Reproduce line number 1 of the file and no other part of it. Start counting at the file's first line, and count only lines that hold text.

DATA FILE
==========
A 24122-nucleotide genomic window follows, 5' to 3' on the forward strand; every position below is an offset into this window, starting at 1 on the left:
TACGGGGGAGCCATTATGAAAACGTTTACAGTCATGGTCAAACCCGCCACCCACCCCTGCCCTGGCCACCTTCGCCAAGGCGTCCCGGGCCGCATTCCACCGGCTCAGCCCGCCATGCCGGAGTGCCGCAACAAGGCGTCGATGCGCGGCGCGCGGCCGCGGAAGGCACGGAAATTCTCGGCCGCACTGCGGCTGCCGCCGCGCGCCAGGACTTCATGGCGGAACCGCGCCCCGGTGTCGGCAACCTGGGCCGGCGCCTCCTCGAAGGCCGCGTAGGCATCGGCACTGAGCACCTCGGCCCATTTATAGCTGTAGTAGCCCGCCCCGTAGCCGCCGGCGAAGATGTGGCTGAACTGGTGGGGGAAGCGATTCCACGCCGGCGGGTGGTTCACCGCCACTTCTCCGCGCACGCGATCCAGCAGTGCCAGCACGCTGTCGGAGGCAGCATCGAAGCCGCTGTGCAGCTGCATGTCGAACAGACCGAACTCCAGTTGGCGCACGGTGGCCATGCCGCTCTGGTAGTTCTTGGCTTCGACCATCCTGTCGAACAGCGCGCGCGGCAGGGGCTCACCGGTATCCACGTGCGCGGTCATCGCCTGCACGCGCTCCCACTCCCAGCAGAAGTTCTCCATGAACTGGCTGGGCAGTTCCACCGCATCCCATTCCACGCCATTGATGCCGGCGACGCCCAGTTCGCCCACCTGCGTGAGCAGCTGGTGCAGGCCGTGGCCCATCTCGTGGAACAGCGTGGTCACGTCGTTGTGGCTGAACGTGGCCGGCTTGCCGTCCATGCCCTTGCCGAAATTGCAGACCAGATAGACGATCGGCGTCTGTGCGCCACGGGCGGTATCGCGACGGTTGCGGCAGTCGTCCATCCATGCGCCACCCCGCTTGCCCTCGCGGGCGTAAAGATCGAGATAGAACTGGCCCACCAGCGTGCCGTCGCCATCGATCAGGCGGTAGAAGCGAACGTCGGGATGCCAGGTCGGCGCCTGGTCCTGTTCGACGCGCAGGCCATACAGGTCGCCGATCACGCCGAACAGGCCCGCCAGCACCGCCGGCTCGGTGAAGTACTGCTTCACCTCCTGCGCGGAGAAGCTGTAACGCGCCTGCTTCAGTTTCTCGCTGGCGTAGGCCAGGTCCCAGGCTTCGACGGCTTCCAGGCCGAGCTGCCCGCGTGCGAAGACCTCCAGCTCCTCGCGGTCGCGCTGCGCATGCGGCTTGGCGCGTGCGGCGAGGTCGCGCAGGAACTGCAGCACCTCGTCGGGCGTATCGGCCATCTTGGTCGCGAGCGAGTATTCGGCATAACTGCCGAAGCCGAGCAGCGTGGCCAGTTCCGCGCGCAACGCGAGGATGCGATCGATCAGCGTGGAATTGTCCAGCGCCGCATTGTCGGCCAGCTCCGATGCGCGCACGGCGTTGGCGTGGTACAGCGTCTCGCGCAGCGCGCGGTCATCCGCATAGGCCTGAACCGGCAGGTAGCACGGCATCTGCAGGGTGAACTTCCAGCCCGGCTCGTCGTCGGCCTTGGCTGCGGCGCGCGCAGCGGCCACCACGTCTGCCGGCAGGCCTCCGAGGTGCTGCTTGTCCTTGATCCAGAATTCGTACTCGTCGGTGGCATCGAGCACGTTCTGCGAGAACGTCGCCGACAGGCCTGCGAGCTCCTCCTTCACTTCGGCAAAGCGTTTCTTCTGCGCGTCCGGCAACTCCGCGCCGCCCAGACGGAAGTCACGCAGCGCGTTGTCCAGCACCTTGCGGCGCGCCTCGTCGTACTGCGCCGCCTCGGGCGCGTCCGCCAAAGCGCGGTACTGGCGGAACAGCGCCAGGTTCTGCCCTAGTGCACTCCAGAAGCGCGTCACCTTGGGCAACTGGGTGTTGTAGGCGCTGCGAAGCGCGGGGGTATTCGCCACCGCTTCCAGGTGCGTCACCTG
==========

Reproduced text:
A 24122-nucleotide genomic window follows, 5' to 3' on the forward strand; every position below is an offset into this window, starting at 1 on the left: